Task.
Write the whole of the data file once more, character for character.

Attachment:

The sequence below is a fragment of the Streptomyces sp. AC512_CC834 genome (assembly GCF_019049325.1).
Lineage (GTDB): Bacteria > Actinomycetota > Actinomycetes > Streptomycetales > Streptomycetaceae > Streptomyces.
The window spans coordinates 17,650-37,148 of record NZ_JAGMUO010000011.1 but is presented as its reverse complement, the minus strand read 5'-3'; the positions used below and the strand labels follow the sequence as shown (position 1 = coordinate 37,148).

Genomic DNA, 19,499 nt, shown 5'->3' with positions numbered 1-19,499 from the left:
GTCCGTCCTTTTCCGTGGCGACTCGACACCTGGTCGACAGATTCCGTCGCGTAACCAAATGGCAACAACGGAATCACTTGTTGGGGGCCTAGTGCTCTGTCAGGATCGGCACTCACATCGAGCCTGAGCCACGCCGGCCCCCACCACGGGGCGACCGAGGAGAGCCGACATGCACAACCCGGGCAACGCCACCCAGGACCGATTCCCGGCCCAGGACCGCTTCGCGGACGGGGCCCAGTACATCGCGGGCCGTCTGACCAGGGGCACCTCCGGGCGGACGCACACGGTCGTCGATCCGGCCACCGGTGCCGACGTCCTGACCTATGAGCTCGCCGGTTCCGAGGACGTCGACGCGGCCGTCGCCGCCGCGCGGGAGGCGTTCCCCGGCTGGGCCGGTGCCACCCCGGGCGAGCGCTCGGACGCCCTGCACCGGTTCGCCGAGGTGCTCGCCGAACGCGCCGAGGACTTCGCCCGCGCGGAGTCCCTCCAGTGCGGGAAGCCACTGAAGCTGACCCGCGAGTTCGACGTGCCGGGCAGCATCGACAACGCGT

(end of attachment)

The sequence below is a fragment of the Streptomyces sp. AC512_CC834 genome (assembly GCF_019049325.1).
Lineage (GTDB): Bacteria > Actinomycetota > Actinomycetes > Streptomycetales > Streptomycetaceae > Streptomyces.
The window spans coordinates 17,650-37,148 of record NZ_JAGMUO010000011.1 but is presented as its reverse complement, the minus strand read 5'-3'; the positions used below and the strand labels follow the sequence as shown (position 1 = coordinate 37,148).

Genomic DNA, 19,499 nt, shown 5'->3' with positions numbered 1-19,499 from the left:
GTCCGTCCTTTTCCGTGGCGACTCGACACCTGGTCGACAGATTCCGTCGCGTAACCAAATGGCAACAACGGAATCACTTGTTGGGGGCCTAGTGCTCTGTCAGGATCGGCACTCACATCGAGCCTGAGCCACGCCGGCCCCCACCACGGGGCGACCGAGGAGAGCCGACATGCACAACCCGGGCAACGCCACCCAGGACCGATTCCCGGCCCAGGACCGCTTCGCGGACGGGGCCCAGTACATCGCGGGCCGTCTGACCAGGGGCACCTCCGGGCGGACGCACACGGTCGTCGATCCGGCCACCGGTGCCGACGTCCTGACCTATGAGCTCGCCGGTTCCGAGGACGTCGACGCGGCCGTCGCCGCCGCGCGGGAGGCGTTCCCCGGCTGGGCCGGTGCCACCCCGGGCGAGCGCTCGGACGCCCTGCACCGGTTCGCCGAGGTGCTCGCCGAACGCGCCGAGGACTTCGCCCGCGCGGAGTCCCTCCAGTGCGGGAAGCCACTGAAGCTGACCCGCGAGTTCGACGTGCCGGGCAGCATCGACAACGCGT